9. Though a sympathetic proponent of the benefits of China’s Belt and Road initiative, Martin Jacques expressed his concern that a negative ‘narrative’ was overtaking this major undertaking by China. It must be careful, he said, not to repeat the mistake made in Malaysia by “getting too close” to corrupt leaders. Kishore Mahbubani lauded the Belt and Road initiative as the greatest effort of its kind in human history, far surpassing the American Marshall Plan after WWII. He, too, noted that, because of debt overload and corruption on projects in Sri Lanka and Malaysia, China was finding it difficult to tell the win-win stories out there. “As a major global power,” he advised, “China needs to learn how to communicate as one.” To that end, former Greek prime minister George Papandreou called for China to duplicate the kind of Erasmus program of the European Union – where students can study across all European nations – in order to inculcate a familiarity with the rest of the world that is essential to communicating with it. Following a suggestion by Mahbubani, he also called for China to join with Europe in joint development of Africa. As Mahbubani put it, “the threat to Europe today is not so much tanks from Russia as migrants from Africa.” Papandreou thanked China for financing the revival of the port of Piraeus in Athens when, during the eurozone crisis, “no one else would help.” That port is now the busiest in the Mediterranean and a bright spot in Greece’s struggling economy. Former Pakistani prime minister Shaukat Aziz expressed few doubts. “China’s Belt and Road project is about inclusive growth that reduces poverty, following China’s own example of infrastructure-led development. “It is a game changer for Pakistan,” he said.
10. Harvard’s Graham Allison reprised the theme of his recent book on the Thucydides Trap that the tensions between the U.S. and China are inevitable results of a shifting world order in which established powers fear losing control to the claims of rising powers. The present trade war and battle over technological dominance, he argued, suggest that “things will get worse before they get worse.”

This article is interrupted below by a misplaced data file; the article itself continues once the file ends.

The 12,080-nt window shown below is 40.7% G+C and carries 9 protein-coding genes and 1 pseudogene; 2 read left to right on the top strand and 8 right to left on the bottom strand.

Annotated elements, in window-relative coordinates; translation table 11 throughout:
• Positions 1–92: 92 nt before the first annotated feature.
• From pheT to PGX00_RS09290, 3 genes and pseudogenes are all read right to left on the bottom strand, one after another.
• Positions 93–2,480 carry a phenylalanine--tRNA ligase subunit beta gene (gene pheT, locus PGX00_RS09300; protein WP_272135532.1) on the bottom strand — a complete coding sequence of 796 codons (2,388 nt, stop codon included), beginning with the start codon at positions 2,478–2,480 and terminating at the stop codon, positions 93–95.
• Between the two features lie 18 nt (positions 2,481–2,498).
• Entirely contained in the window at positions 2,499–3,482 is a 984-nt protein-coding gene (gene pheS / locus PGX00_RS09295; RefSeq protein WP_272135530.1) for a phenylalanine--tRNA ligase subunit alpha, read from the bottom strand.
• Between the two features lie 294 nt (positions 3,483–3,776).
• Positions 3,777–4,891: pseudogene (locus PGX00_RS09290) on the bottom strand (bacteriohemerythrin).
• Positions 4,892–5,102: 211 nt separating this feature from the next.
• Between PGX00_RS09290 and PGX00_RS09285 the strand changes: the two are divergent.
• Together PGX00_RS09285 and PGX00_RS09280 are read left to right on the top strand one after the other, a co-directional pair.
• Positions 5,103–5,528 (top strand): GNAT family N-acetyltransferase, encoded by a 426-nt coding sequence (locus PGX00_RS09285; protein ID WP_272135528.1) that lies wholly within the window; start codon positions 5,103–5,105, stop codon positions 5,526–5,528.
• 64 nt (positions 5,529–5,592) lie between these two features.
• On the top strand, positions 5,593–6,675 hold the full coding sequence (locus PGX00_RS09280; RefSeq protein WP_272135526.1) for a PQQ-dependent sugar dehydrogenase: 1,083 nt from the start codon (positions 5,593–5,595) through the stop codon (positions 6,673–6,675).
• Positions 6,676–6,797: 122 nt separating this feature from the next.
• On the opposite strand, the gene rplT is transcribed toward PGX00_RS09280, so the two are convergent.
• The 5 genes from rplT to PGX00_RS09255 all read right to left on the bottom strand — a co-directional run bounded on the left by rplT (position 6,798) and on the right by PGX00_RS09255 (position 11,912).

In these difficult circumstances with long historical precedence, he called for a strategy “to make the world safe for diversity” in which conflict and cooperation exist simultaneously. Echoing a similar comment by Fu Ying, some, he said, have labeled this approach “coopetition” or “a partnership of rivals.” In effect, such a strategic approach is a policy response to the “duality” in world affairs noted in Zheng Bijian’s opening remarks.
11. In closing, Nathan Gardels offered a similar theme: While a balance of power is necessary so that each side is secure enough to open up and cooperate, an integral part of calculating that balance must be partnerships where interests converge. If there is no area of common intent, all else will dwell in the shadow of distrust and each side will only seek advantage over the other. China and the U.S. would then break with the stable status quo. The trade war could easily descend into an ideological conflict between parallel systems without any connection to each other. He noted that one practical project of the Berggruen Institute to meet this challenge is an initiative with the Leonardo DiCaprio Foundation to integrate the cap and trade programs of California, China (which is modeled on California’s), and Europe—aimed at establishing a carbon price to fight climate change. Such a program would structurally link the climate fates of China and the West no matter what other conflicts arise.
Gardels agreed that the idea of China and Europe working together for development in Africa was another example of structural cooperation around convergent interests. Europe’s contribution on soft infrastructure aid in health and education would complement China’s hard infrastructure investments.